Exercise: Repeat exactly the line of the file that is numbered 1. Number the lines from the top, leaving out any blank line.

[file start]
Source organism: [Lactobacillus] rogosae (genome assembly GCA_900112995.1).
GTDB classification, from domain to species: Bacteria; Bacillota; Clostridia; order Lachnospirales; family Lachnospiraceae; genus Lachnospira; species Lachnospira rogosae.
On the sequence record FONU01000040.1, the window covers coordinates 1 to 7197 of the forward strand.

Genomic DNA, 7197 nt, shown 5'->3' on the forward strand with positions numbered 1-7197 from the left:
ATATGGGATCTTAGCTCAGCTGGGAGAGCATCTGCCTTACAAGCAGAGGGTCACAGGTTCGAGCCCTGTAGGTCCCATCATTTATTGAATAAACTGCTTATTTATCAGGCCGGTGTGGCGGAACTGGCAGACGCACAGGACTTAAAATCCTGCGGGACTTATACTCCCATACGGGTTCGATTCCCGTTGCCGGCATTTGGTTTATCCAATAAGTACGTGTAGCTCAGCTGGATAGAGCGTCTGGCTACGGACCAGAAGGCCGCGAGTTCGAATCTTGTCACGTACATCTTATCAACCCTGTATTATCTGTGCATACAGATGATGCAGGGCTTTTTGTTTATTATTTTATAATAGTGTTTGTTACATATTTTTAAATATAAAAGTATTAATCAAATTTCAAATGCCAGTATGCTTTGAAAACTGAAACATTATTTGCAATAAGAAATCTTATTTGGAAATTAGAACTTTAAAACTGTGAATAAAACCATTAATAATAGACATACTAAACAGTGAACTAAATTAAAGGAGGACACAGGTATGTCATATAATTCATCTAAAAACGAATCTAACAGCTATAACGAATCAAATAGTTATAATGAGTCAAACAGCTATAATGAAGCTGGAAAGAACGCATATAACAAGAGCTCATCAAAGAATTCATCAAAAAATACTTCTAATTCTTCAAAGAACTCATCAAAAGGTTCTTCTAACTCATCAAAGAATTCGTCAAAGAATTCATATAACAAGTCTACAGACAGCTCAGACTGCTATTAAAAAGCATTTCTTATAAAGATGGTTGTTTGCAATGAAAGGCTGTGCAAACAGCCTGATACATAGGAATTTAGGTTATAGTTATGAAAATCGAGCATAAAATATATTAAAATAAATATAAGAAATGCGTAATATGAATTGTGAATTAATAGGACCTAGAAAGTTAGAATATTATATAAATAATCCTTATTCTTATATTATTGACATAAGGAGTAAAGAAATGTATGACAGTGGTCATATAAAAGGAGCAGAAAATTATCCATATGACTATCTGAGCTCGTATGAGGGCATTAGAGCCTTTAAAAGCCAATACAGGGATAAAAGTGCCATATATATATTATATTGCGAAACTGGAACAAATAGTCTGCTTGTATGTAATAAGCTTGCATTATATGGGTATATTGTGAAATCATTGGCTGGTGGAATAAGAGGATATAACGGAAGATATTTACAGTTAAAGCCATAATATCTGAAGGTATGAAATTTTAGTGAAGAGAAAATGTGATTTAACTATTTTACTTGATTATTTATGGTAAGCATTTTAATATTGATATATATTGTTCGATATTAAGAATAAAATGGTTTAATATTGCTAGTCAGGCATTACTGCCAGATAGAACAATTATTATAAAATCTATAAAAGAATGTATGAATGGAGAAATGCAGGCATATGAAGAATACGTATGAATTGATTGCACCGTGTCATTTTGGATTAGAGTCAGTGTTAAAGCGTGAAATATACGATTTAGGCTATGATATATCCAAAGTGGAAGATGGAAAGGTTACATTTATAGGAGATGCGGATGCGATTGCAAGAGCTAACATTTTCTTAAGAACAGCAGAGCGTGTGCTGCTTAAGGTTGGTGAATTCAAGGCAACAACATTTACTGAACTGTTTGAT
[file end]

Source organism: [Lactobacillus] rogosae (genome assembly GCA_900112995.1).